The Royals made a questionable trade, surrendering top prospect Wil Myers and others for one or two years of James Shields and a slightly above average starter in Wade Davis. That said, the move improves their pitching significantly this year, and that could be significant in this division. If Eric Hosmer regains his form while Alex Gordon and Mike Moustakas continue to improve, this lineup should be more than capable. Add in Billy Butler’s solid production, dynamic Lorenzo Cain in center field and budding star Salvador Perez behind the plate, and KC may surprise a few folks this year. A horrid start last year squashed any hopes of contention, but the Royals were decent after that. And hey, they’ve been the best team in spring training this year, which should count for something, right? Don’t expect a division title, but a wild card berth is not out of the question.

2013 Prediction: 85-77
Last Year: 72-90

White Sox
Adam Dunn remembered how to hit last year, and Robin Ventura learned how to manage. And AJ Pierzynski learned how to use PEDs. (Hey! You can’t say that!) Ok. Strike that from the record, please. In any event, Pierzynski and his strangely improved power numbers are gone, and the White Sox have question marks at catcher, second base, third base and (as usual) in the broadcast booth. Can someone just make Hawk Harrelson disappear already? Chicago’s big free agent signing was Jeff Keppinger, which was great for Mrs. Keppinger and their kids but not so great for White Sox fans. The Sox rotation looks like Chris Sale and some iffiness. Expect a step backward this year as other teams in the division have improved more.

2013 Prediction: 80-82
Last Year: 85-77

Indians
Has Terry Francona’s star has fallen so far that he had no choice but to accept a job managing the Indians? Apparently it has. Depending how you view things, Cleveland either was fortunate that Nick Swisher and Michael Bourn fell into their laps this offseason, or unfortunate that they overpaid for two players who aren’t likely to justify their contracts. More significantly, though, neither of them can pitch. The Indians will be better, but unfortunately in the same way that 98 Degrees was better than New Kids on the Block.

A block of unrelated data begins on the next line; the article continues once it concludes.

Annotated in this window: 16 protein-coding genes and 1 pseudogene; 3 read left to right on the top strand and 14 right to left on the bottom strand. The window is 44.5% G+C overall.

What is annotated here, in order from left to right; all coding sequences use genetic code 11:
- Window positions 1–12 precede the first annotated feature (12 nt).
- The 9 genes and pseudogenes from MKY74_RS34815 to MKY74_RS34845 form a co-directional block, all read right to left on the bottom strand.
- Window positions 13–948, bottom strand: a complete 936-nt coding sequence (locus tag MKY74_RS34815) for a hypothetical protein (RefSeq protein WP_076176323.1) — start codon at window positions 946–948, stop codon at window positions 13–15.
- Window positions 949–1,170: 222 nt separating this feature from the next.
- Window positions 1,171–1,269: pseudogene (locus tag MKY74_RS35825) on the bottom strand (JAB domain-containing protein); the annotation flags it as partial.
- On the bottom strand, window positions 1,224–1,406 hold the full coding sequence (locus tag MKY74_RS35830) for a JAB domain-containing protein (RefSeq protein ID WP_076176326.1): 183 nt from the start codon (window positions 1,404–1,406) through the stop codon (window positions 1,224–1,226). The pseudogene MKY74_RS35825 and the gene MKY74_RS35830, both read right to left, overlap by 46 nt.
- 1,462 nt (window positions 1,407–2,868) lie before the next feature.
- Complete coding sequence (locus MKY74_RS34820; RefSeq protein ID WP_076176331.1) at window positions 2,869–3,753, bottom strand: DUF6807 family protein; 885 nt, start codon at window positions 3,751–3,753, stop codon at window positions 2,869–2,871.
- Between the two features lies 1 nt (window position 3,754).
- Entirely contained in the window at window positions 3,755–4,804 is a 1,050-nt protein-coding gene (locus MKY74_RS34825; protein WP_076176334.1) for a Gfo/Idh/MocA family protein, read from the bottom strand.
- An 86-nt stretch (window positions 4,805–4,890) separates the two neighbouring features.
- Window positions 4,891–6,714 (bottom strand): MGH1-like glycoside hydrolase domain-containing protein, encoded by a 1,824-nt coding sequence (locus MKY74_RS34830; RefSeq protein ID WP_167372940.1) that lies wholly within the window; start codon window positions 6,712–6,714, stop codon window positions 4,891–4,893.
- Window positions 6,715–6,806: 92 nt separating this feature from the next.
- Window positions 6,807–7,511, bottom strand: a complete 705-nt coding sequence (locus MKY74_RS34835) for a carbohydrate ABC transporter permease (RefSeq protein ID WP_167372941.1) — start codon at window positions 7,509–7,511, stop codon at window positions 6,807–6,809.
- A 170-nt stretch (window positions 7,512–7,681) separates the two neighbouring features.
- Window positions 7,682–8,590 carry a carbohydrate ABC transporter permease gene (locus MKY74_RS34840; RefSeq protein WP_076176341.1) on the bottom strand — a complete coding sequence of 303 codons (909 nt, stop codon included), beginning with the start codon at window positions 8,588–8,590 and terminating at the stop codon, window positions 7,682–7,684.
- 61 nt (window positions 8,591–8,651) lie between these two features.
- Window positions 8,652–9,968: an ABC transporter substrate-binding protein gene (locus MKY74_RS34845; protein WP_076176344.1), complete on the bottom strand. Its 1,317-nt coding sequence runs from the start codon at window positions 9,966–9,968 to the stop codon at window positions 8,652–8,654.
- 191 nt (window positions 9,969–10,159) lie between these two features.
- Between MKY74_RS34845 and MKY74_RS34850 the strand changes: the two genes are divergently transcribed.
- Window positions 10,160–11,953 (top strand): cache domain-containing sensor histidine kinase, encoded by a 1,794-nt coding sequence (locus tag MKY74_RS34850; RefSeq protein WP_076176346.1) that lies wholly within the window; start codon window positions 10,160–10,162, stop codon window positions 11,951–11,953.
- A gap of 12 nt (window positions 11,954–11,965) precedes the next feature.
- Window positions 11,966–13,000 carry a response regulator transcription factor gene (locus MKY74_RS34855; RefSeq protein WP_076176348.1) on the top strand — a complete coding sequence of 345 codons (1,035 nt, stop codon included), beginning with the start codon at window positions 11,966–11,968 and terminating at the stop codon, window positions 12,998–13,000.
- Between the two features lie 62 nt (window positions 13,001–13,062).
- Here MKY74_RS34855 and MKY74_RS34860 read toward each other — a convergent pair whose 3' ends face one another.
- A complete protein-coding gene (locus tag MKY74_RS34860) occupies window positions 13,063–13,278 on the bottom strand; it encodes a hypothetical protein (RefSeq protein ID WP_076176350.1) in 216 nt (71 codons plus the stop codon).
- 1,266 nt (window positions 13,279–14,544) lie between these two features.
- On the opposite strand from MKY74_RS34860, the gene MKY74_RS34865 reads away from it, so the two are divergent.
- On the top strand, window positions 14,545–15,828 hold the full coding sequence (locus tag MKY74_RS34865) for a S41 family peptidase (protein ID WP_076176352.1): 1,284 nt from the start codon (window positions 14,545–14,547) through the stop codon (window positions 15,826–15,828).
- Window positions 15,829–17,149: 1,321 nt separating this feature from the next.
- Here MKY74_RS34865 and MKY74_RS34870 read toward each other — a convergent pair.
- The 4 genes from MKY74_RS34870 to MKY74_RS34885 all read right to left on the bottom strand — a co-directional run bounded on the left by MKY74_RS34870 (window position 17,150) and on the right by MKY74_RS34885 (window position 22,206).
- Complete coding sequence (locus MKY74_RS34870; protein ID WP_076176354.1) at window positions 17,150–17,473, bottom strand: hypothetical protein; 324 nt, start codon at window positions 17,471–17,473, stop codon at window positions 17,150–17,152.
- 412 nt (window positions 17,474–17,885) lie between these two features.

2013 Prediction: 78-84
Last Year: 68-94

Twins
The Twins are rumored to be desperately trying to void their lease at Target Field and move back into the Metrodome, where it seems they left all their talent and voodoo-like ability to win games. Wait, that’s not true? Well, it should be. Target Field has been a disaster recently for the Twins, and it doesn’t help that most of their players suck, too. They have some good young hitters, but trading away both of their speedy centerfielders – Ben Revere and Denard Span – for pitching that won’t help them this year spells another long season for Ron Gardenhire.

2013 Prediction: 71-91
Last Year: 66-96

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Skins Fans Revel in True National Pastime

Posted by Jeff Waggett on December 31, 2012
Bloggers To Be Named Later, Redskins, Washington DC / 1 Comment

The Washington ‘Skins capped up an amazing seven game winning streak to beat the Dallas Cowboys last night and win the NFC East crown. RGIII was not his usual brilliant self, but gutted out running on a bum knee for 63 yards. Unheralded rookie Alfred Morris ran for 200 bruising yards, three touchdowns, and broke the franchise record for rushing yards in a season. The once shaky defense had three interceptions. An over all team effort means a home playoff game next week for the first time since 1999. (Cue Prince.)

In short, there was a LOT to read about this morning in the Washington Post if you are a Skins fan. Yet, here are the top five stories in the Post’s Sports section (as of about 10:00 AM Monday morning):

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Is anyone really surprised that Washingtonians would rather read about the Cowboys LOSING than the ‘Skins WINNING? That we’d rather celebrate Romo being NoMo than our own fantastic rookies? This is Washington, DC, and Power City is all about making sure the other guy loses as much as seeing yourself in the winner’s circle. Have you been watching the talks on the infamous “fiscal cliff”? No one is actually trying to negotiate a settlement right now. At this point, everyone is posturing and positioning their side to avoid taking the political blame if there is no deal. Why shouldn’t this attitude be reflected in the city’s sport scene?

Schadenfreude, America’s true national pastime.

UPDATE: Reading about Dallas losing is the most read story for the entire Washington Post, not just the Sports section–and the article beat out some heavy hitters. We truly are a sick, sick city.